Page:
The brain drain that happened in the 80s and 90s has robbed Nigeria of some young creative minds.

John Boyega is one of the by-products of the mass movement of the 80s and 90s.

Born to Nigerian parents in 1992, the young British-Nigerian is one of the most promising young talents in Hollywood. He made history as the first black lead in the franchise Star Wars.

Then there is UK Grime star Skepta. His real name is Joseph Junior Adenuga. Skepta who is at the forefront of Grime’s resurgence on a global scale regularly shows off his Nigerian roots. He even visits his parents who retired and moved to Nigeria years ago.

How can we forget Wale? He is arguably the biggest example of how the brain drain and mass exodus of many years ago have benefited other countries.

The Maybach Music rapper is one of America’s top Hip-Hop stars and a child of Nigerian migrants.

There are so many Nigerian Brits and Nigerian Americans out there. A quick glance at the rising forces in Hollywood will reveal film starlets with Nigerian first names or surnames.

There are millions of Nigerian adults overseas whose parents left the country to secure a better future for their kids. At the time they left, Nigeria was hardly a stable country with military coups and terrible economic policies.

The failure of our leaders has helped Western countries to groom a crop of young people with Nigerian roots who are ready to take on the world.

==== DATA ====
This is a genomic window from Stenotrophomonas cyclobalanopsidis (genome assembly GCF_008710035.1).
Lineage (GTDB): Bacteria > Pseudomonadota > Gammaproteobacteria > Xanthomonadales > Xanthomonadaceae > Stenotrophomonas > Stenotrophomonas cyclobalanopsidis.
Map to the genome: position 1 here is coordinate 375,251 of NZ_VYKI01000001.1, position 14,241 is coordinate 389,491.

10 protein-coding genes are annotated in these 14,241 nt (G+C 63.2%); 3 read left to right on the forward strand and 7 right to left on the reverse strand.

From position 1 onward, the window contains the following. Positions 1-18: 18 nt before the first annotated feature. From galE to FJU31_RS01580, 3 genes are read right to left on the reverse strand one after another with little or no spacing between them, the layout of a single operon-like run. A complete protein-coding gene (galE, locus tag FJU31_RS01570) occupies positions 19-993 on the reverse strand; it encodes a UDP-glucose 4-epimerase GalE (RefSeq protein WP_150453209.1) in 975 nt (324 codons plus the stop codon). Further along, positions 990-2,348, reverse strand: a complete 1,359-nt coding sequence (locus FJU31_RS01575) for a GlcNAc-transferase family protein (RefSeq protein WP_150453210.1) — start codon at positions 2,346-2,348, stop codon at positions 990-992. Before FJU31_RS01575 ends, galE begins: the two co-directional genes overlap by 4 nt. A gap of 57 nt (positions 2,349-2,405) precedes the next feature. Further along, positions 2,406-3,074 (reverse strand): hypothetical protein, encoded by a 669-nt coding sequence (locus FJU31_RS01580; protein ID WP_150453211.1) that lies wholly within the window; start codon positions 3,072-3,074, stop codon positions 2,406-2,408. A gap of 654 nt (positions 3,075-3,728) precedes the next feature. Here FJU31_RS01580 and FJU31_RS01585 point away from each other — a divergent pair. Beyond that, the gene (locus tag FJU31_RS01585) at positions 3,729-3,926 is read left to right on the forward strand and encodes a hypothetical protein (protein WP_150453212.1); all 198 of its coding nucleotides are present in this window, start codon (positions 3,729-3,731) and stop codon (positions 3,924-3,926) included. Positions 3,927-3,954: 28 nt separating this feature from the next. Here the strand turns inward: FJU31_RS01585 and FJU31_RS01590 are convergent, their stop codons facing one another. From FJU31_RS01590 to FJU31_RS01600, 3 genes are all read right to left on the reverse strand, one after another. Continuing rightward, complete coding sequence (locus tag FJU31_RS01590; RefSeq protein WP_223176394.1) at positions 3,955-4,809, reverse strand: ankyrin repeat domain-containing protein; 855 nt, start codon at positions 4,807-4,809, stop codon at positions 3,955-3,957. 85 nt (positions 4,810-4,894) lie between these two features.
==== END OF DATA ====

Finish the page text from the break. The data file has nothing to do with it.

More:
Imagine if the parents of these stars never left the country. Imagine a Skepta, Wale, Jidenna or John Boyega born and bred in Nigeria.

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The exodus was a loss to Nigeria and this generation. The worst thing is that this exodus has not stopped.

Nigerian doctors are leaving the country in hordes as the health sector is on the brink of total collapse.

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Most black doctors in America are Nigerian. Sadly most of them will never come home because of the situation here.

As long as our leaders do not stop the rot, the best of Nigerian minds will leave for greener pastures.

Unlike the slave trade era when we were chained and put into boats to work in American plantations, Nigerians are willingly leaving the country of their birth to set up roots somewhere else.